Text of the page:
Paldi: South-Asian Canadian Heritage Village

By Promod Puri

Paldi, named after a small town in Hoshiarpur District of Punjab, is located about seven miles south-west of Duncan, off the road to Lake Cowichan on Vancouver Island in BC.

The village of Paldi was established in 1917 by an enterprising Punjabi by the name of Mayo Singh, who came to Canada in 1906 when he was 17-year-old.

The place is now quite and sleepy. But in its glorious past, it was bursting with over 1500 inhabitants, who were mostly from Punjab working in the sawmill and as loggers.

Besides, the “Hindoo” population, as they were all called during that time, Paldi was a multicultural community of Japanese, Chinese and immigrants from various other nationalities as well.

The reminiscences of Paldi are reflected through its Indian-sounding street names. There are Ranjeet Street, Bishan Street, Jindo Street, and Kapoor Road covering the entire little village.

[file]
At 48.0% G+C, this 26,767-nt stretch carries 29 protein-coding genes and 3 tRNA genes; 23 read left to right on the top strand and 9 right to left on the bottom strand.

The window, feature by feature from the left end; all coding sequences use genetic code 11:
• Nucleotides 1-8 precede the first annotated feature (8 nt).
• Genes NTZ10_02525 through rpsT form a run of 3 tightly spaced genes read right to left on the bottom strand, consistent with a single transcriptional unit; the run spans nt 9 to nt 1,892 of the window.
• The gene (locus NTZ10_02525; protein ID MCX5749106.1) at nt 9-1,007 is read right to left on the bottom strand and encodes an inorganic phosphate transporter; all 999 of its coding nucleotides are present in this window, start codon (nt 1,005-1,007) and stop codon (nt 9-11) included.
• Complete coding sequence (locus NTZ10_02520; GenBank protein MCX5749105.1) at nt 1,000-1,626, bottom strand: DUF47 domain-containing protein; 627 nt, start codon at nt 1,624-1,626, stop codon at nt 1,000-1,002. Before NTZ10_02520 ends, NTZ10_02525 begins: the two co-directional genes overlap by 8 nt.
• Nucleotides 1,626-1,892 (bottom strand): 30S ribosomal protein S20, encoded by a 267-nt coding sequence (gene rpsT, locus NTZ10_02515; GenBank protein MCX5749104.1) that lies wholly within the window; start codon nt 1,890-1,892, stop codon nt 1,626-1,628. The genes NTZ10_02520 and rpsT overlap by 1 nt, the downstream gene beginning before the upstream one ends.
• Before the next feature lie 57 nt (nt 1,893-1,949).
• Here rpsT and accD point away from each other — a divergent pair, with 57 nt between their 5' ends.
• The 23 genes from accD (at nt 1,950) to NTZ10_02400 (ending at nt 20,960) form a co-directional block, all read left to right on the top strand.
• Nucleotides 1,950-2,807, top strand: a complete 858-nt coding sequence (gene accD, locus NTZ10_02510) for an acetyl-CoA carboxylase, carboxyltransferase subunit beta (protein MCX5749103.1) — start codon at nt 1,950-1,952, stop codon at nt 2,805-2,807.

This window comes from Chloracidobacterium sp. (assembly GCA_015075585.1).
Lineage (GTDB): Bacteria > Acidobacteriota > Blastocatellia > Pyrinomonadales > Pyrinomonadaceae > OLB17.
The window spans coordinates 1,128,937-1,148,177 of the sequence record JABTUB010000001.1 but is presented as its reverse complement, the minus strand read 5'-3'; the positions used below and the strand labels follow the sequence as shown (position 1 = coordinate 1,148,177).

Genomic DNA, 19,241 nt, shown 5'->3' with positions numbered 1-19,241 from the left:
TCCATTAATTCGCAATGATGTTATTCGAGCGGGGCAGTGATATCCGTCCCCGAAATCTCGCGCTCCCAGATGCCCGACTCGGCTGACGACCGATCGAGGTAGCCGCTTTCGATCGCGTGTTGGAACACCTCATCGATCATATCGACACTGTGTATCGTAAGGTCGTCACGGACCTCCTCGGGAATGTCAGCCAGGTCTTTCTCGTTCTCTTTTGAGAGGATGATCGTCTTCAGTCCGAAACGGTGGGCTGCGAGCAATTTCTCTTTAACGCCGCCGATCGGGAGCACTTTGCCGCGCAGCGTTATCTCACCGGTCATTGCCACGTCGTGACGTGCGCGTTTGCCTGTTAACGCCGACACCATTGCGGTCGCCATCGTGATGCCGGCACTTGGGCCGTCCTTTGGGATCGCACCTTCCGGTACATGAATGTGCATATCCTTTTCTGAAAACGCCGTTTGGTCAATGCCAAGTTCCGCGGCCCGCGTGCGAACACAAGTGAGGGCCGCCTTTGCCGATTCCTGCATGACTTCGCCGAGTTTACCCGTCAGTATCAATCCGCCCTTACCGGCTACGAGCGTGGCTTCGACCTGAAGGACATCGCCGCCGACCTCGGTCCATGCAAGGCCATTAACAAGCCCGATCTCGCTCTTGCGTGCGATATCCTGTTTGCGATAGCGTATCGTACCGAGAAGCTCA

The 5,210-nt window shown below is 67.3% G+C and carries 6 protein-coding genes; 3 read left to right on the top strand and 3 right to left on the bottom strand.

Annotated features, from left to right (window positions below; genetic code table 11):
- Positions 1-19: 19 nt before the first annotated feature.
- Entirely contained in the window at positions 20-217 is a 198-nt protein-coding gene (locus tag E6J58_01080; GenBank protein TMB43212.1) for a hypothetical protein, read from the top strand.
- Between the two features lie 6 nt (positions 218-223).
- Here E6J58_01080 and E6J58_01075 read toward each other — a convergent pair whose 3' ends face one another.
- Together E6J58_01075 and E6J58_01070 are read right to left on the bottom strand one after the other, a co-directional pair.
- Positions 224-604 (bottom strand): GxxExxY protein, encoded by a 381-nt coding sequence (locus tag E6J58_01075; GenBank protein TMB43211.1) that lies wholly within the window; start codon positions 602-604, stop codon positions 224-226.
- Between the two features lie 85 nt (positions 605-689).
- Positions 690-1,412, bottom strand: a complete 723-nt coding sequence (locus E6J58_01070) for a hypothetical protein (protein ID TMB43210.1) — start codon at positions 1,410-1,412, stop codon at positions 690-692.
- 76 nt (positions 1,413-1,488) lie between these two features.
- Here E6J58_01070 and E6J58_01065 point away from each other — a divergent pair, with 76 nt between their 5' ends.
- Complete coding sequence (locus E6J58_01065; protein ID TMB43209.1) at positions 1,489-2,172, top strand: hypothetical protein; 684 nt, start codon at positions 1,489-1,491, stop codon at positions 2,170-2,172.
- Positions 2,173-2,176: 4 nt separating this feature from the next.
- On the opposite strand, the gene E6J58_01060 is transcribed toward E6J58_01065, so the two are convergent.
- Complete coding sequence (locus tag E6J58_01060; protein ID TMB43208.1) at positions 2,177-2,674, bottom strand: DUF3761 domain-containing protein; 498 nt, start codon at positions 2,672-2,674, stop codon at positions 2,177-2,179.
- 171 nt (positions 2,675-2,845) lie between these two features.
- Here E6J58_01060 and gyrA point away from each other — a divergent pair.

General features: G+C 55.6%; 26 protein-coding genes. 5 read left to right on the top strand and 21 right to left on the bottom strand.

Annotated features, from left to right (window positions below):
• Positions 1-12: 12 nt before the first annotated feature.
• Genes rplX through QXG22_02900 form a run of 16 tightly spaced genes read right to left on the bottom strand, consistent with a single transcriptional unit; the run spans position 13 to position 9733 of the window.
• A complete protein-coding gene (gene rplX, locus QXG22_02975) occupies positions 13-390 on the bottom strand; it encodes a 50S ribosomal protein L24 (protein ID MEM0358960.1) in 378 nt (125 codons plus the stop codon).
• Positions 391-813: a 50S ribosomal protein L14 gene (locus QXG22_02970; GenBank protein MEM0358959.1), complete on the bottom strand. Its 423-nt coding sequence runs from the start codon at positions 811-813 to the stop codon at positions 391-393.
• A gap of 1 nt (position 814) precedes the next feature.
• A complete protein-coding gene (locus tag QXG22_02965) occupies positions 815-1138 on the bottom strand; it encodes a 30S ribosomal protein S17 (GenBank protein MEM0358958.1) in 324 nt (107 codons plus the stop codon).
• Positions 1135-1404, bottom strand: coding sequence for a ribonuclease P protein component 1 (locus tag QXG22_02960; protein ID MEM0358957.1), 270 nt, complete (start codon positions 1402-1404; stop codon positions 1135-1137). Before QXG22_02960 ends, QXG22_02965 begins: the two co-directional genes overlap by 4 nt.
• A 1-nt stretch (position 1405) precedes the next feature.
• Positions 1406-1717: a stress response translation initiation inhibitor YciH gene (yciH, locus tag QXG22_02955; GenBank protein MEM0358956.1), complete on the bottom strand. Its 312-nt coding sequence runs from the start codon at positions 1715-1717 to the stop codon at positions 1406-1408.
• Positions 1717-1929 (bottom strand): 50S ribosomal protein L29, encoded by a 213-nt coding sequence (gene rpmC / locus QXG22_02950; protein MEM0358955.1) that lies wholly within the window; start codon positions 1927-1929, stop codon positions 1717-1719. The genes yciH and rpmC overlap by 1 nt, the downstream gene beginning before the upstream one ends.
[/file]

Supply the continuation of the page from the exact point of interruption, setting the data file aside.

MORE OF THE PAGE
The first community-cum-religious center of Paldi was the Sikh temple established in 1919 which is now celebrating its 100th year.

With the Gurdwara in its center, the atmosphere in Paldi during its heydays was that of a typical Punjab village. The Punjabi community brought along its social and cultural traditions. Sports events and festivals were part of the life in Paldi. The big annual event was the “Jor Mella,” a festival of events like soccer, volleyball, and kabaddi.

For the people of South Asian origin in Canada, Paldi is a historical place.

In its dirt lie the memorable annals of the time which saw the glory amid hardships of the community. Paldi is a significant chapter of our struggles, accomplishment, and pride in the recent history of Canada.

(Promod Puri is the author of Hinduism Beyond Rituals, Customs, And Traditions. Websites: promodpuri.comprogressivehindudialogue.com, and promodpuri.blogspot.com)

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